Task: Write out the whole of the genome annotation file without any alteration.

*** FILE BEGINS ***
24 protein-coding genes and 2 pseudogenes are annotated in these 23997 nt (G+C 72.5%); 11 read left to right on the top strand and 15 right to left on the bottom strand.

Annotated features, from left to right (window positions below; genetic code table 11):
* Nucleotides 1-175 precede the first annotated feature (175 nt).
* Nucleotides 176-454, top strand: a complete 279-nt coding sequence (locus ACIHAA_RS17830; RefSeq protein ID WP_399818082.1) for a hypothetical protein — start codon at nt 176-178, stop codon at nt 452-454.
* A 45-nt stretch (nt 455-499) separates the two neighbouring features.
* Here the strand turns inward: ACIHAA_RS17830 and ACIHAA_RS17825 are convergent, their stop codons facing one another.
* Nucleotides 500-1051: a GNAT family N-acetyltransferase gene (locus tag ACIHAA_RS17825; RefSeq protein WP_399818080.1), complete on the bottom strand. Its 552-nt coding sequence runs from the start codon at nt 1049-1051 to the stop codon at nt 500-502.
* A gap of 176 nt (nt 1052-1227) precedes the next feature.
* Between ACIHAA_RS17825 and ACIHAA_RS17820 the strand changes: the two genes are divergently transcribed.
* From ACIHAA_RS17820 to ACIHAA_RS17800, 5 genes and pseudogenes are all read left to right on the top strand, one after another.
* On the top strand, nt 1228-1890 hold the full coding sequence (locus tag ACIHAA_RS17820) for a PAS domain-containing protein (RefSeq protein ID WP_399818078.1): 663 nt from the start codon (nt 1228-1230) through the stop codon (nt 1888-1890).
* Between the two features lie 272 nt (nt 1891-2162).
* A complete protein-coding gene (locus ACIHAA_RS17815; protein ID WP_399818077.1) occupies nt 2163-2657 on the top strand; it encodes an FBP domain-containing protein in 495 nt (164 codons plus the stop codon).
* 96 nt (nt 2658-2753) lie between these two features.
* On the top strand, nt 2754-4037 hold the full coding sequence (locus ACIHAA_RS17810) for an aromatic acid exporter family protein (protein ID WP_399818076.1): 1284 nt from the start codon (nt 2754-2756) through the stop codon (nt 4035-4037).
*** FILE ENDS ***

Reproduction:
24 protein-coding genes and 2 pseudogenes are annotated in these 23997 nt (G+C 72.5%); 11 read left to right on the top strand and 15 right to left on the bottom strand.

Annotated features, from left to right (window positions below; genetic code table 11):
* Nucleotides 1-175 precede the first annotated feature (175 nt).
* Nucleotides 176-454, top strand: a complete 279-nt coding sequence (locus ACIHAA_RS17830; RefSeq protein ID WP_399818082.1) for a hypothetical protein — start codon at nt 176-178, stop codon at nt 452-454.
* A 45-nt stretch (nt 455-499) separates the two neighbouring features.
* Here the strand turns inward: ACIHAA_RS17830 and ACIHAA_RS17825 are convergent, their stop codons facing one another.
* Nucleotides 500-1051: a GNAT family N-acetyltransferase gene (locus tag ACIHAA_RS17825; RefSeq protein WP_399818080.1), complete on the bottom strand. Its 552-nt coding sequence runs from the start codon at nt 1049-1051 to the stop codon at nt 500-502.
* A gap of 176 nt (nt 1052-1227) precedes the next feature.
* Between ACIHAA_RS17825 and ACIHAA_RS17820 the strand changes: the two genes are divergently transcribed.
* From ACIHAA_RS17820 to ACIHAA_RS17800, 5 genes and pseudogenes are all read left to right on the top strand, one after another.
* On the top strand, nt 1228-1890 hold the full coding sequence (locus tag ACIHAA_RS17820) for a PAS domain-containing protein (RefSeq protein ID WP_399818078.1): 663 nt from the start codon (nt 1228-1230) through the stop codon (nt 1888-1890).
* Between the two features lie 272 nt (nt 1891-2162).
* A complete protein-coding gene (locus ACIHAA_RS17815; protein ID WP_399818077.1) occupies nt 2163-2657 on the top strand; it encodes an FBP domain-containing protein in 495 nt (164 codons plus the stop codon).
* 96 nt (nt 2658-2753) lie between these two features.
* On the top strand, nt 2754-4037 hold the full coding sequence (locus ACIHAA_RS17810) for an aromatic acid exporter family protein (protein ID WP_399818076.1): 1284 nt from the start codon (nt 2754-2756) through the stop codon (nt 4035-4037).